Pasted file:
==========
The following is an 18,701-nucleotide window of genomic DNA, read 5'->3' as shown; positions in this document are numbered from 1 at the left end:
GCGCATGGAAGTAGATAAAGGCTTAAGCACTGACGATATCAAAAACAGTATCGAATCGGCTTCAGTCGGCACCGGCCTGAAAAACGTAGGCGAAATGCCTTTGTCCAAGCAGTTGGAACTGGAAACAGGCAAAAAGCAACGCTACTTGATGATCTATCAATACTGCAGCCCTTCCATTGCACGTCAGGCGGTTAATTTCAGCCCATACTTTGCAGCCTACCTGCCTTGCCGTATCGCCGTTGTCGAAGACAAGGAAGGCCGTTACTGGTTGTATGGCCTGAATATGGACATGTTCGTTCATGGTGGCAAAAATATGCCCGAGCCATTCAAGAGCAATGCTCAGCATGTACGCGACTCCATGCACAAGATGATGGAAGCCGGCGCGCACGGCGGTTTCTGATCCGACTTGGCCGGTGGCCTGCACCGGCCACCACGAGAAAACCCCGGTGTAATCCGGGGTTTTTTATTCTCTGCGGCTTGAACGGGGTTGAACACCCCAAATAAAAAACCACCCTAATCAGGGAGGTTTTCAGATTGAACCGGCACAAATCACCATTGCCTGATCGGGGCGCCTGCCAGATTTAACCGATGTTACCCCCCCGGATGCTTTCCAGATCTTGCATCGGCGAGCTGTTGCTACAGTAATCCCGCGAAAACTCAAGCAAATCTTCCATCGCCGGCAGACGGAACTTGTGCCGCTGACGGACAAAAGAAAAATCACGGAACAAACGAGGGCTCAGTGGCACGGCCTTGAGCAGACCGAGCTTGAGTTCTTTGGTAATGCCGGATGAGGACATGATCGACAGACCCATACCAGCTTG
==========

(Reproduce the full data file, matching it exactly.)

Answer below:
The following is an 18,701-nucleotide window of genomic DNA, read 5'->3' as shown; positions in this document are numbered from 1 at the left end:
GCGCATGGAAGTAGATAAAGGCTTAAGCACTGACGATATCAAAAACAGTATCGAATCGGCTTCAGTCGGCACCGGCCTGAAAAACGTAGGCGAAATGCCTTTGTCCAAGCAGTTGGAACTGGAAACAGGCAAAAAGCAACGCTACTTGATGATCTATCAATACTGCAGCCCTTCCATTGCACGTCAGGCGGTTAATTTCAGCCCATACTTTGCAGCCTACCTGCCTTGCCGTATCGCCGTTGTCGAAGACAAGGAAGGCCGTTACTGGTTGTATGGCCTGAATATGGACATGTTCGTTCATGGTGGCAAAAATATGCCCGAGCCATTCAAGAGCAATGCTCAGCATGTACGCGACTCCATGCACAAGATGATGGAAGCCGGCGCGCACGGCGGTTTCTGATCCGACTTGGCCGGTGGCCTGCACCGGCCACCACGAGAAAACCCCGGTGTAATCCGGGGTTTTTTATTCTCTGCGGCTTGAACGGGGTTGAACACCCCAAATAAAAAACCACCCTAATCAGGGAGGTTTTCAGATTGAACCGGCACAAATCACCATTGCCTGATCGGGGCGCCTGCCAGATTTAACCGATGTTACCCCCCCGGATGCTTTCCAGATCTTGCATCGGCGAGCTGTTGCTACAGTAATCCCGCGAAAACTCAAGCAAATCTTCCATCGCCGGCAGACGGAACTTGTGCCGCTGACGGACAAAAGAAAAATCACGGAACAAACGAGGGCTCAGTGGCACGGCCTTGAGCAGACCGAGCTTGAGTTCTTTGGTAATGCCGGATGAGGACATGATCGACAGACCCATACCAGCTTG